Such hurdles in employment faced by the deafblind community was discussed at a webinar organised by the Society for the Empowerment of the Deafblind and the Chetana Trust on Sunday. At the ‘Come Together, Connect and Support!’ seminar, deafblind persons from across the country spoke about their lived experiences in modern society.
“There is a perception that deafblind people cannot work. Companies need to give us a chance to show what we are capable of. We need better and more accessible education and literary skills, as language acquisition is poor in the community,” said Sunil Abbas, a Chennai-based deafblind person.
Owing to the challenges with formal employment, many have opted to work in informal avenues, particularly artisanal and handicraft-related fields, in an effort to remain self-reliant, said Zamir Sinha, founder of the Society for the Employment of the Deafblind (SEDB).
“There are a lot of issues faced by deafblind people in finding employment. There are also many barriers in India surrounding employment and accessibility. Therefore, many have opted for self-employment through tactile arts,” he said.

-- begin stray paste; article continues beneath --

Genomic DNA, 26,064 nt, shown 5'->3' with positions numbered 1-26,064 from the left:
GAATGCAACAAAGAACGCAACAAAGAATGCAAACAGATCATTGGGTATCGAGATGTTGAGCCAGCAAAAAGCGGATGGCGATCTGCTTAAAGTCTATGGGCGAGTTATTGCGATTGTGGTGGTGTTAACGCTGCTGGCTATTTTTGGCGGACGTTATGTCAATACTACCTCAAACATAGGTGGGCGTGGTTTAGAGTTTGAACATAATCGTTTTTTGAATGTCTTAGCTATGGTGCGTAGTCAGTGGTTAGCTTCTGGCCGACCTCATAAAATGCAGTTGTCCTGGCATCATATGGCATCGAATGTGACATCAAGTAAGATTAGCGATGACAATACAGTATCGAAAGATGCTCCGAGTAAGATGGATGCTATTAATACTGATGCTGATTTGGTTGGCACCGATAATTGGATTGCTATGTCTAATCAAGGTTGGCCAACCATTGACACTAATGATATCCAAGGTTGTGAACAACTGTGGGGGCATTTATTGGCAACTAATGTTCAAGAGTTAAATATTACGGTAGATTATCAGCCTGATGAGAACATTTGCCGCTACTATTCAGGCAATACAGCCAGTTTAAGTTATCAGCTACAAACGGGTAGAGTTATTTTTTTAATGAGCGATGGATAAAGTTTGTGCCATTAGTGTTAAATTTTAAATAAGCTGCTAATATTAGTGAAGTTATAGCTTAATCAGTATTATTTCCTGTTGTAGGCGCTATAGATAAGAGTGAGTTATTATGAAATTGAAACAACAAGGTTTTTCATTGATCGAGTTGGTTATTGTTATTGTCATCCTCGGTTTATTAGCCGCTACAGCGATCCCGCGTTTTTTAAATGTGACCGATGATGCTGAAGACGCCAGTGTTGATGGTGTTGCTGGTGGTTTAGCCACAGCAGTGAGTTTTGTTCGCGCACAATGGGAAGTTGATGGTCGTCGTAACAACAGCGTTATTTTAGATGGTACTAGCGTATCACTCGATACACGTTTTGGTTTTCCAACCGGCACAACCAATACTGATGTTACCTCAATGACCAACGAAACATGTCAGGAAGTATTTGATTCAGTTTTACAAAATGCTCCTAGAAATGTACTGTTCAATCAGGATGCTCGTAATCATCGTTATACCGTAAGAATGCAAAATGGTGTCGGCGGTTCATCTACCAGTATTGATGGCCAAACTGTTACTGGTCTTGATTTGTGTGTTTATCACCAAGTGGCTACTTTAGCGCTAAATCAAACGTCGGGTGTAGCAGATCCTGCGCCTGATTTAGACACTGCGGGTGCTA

At the same time, organisations like SEDB and other NGOs are hosting skill training programmes, specifically for computer literacy, in an effort to prepare the community members to enter the formal workforce. Some also work with companies that take initiative to break prejudices and promote employment.
However, the main concern remain societal prejudice, said Shipra Ghosh, mother of a deafblind person and a coordinator of a learning centre for children with special needs based in Delhi. “The main issue is awareness. There is a hurtful misconception that deafblind people are mad. This is detrimental towards the progress of the community. People and companies need to learn otherwise, and realise that they can do work like anyone else,” she said.